Last year, a new NC law made it possible for anyone in the state to go into a pharmacy and get the naloxone drug anonymously and without a personal prescription to have on hand in case of an overdose. The state also is allowing needle exchange programs. But the idea of supervised injection sites, which are allowed in Europe, Canada and Australia, is not widely known in North Carolina, and public health officials say they would have a hard time being accepted here.
Last year, a new NC law made it possible for anyone in the state to go into a pharmacy and get the naloxone drug anonymously and without a personal prescription to have on hand in case of an overdose. The state also is allowing needle exchange programs. But the idea of supervised injection sites, which are allowed in Europe, Canada and Australia, is not widely known in North Carolina, and public health officials say they would have a hard time being accepted here. Cathy Bussewitz AP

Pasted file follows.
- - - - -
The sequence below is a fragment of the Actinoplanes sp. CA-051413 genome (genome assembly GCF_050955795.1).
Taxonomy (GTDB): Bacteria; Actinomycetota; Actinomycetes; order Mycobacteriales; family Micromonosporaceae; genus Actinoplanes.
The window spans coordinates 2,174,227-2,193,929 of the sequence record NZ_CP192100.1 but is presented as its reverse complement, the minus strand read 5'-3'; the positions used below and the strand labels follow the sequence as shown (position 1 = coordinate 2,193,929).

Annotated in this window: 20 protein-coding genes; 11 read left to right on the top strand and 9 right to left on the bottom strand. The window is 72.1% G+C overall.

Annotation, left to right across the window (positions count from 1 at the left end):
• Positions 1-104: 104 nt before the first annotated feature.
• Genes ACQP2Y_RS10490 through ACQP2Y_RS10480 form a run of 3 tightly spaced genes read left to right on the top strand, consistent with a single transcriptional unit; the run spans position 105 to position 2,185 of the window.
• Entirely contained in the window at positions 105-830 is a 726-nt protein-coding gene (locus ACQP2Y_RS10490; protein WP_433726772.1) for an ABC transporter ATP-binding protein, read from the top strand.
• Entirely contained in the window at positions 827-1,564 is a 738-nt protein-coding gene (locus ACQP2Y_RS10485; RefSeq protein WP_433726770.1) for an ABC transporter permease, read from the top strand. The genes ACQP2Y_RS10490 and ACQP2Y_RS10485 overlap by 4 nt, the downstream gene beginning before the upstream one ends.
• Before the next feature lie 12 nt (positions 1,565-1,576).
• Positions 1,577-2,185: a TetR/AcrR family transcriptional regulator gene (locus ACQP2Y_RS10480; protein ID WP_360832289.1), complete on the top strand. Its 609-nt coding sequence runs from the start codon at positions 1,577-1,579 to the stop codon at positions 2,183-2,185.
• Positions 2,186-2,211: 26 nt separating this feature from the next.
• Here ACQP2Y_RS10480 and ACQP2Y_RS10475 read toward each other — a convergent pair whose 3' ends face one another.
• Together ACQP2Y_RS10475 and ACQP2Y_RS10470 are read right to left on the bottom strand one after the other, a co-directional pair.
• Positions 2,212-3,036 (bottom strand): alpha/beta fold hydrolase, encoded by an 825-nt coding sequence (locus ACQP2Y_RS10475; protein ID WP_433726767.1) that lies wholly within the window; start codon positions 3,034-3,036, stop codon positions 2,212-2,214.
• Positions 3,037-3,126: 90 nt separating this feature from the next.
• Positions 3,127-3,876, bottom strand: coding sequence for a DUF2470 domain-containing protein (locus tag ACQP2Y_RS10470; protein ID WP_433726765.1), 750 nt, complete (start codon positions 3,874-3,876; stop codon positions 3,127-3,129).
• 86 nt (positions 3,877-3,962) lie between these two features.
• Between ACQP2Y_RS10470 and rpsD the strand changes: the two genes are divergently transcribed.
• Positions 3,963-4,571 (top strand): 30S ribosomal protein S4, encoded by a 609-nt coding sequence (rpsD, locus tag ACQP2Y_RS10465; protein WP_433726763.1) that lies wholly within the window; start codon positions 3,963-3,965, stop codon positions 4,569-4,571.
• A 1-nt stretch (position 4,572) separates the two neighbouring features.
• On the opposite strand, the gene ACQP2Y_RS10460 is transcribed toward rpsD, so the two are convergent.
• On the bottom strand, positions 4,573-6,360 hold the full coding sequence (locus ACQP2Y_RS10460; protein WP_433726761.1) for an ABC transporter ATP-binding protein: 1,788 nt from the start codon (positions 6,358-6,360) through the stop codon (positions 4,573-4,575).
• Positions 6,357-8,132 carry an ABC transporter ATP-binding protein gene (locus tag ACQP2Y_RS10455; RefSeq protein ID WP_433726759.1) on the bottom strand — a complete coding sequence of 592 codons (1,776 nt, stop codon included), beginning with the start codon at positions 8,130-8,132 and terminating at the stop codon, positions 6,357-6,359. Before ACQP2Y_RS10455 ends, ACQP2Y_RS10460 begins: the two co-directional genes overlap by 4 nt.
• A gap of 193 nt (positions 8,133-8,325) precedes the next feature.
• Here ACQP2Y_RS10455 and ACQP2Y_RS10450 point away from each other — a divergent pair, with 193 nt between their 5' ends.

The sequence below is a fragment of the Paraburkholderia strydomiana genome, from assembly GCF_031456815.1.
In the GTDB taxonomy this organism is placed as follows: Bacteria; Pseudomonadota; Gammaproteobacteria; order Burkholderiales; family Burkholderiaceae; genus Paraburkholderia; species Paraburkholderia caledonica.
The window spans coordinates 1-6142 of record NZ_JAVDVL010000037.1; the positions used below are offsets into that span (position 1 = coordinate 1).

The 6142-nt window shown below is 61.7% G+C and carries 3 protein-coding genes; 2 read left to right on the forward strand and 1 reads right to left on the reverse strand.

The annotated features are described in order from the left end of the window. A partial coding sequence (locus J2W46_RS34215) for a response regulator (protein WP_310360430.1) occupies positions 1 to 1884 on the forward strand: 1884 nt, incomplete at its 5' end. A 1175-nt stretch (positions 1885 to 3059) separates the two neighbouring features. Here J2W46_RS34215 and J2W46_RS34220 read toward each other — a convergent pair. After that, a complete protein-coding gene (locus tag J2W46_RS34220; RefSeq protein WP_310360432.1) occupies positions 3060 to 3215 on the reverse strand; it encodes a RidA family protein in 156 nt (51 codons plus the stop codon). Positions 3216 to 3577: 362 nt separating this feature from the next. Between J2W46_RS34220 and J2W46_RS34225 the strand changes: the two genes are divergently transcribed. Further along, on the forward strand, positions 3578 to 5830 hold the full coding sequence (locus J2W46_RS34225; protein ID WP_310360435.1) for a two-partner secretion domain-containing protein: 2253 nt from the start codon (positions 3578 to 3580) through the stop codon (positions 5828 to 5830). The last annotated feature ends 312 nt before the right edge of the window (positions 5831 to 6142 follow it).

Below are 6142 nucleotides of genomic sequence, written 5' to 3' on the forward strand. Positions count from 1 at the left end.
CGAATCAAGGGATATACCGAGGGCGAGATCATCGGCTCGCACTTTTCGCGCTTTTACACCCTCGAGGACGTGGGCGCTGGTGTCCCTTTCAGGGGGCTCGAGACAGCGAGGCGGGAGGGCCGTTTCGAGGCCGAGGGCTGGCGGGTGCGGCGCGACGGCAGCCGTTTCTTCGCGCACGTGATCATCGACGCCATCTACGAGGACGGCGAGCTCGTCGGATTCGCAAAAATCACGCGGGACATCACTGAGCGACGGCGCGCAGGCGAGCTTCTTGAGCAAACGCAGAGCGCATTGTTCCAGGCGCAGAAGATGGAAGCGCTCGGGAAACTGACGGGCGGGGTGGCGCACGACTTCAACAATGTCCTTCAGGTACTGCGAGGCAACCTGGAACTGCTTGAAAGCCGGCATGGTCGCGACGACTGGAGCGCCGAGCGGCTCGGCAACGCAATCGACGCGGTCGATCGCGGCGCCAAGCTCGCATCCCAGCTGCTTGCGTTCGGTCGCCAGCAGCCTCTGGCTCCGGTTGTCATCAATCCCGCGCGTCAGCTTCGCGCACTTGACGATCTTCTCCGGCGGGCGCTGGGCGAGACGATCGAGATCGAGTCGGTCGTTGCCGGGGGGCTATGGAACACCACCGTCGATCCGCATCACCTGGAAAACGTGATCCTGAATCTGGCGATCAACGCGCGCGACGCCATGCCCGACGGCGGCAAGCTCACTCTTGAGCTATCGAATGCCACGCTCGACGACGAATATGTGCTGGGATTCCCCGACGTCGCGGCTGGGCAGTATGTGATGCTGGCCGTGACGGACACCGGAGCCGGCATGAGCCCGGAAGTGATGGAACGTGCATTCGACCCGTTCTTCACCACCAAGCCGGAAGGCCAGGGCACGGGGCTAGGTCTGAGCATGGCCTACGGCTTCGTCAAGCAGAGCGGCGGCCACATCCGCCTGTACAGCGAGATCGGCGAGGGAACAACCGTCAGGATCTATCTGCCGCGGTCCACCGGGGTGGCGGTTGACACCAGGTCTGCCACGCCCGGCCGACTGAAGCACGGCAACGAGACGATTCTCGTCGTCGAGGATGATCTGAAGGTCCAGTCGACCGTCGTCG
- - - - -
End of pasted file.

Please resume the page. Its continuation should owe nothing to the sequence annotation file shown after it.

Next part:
Last year, a new NC law made it possible for anyone in the state to go into a pharmacy and get the naloxone drug anonymously and without a personal prescription to have on hand in case of an overdose. The state also is allowing needle exchange programs. But the idea of supervised injection sites, which are allowed in Europe, Canada and Australia, is not widely known in North Carolina, and public health officials say they would have a hard time being accepted here. Cathy Bussewitz AP

Is NC ready for safe injection sites for opioid users?

August 08, 2017 04:40 PM

UPDATED August 10, 2017 10:25 AM

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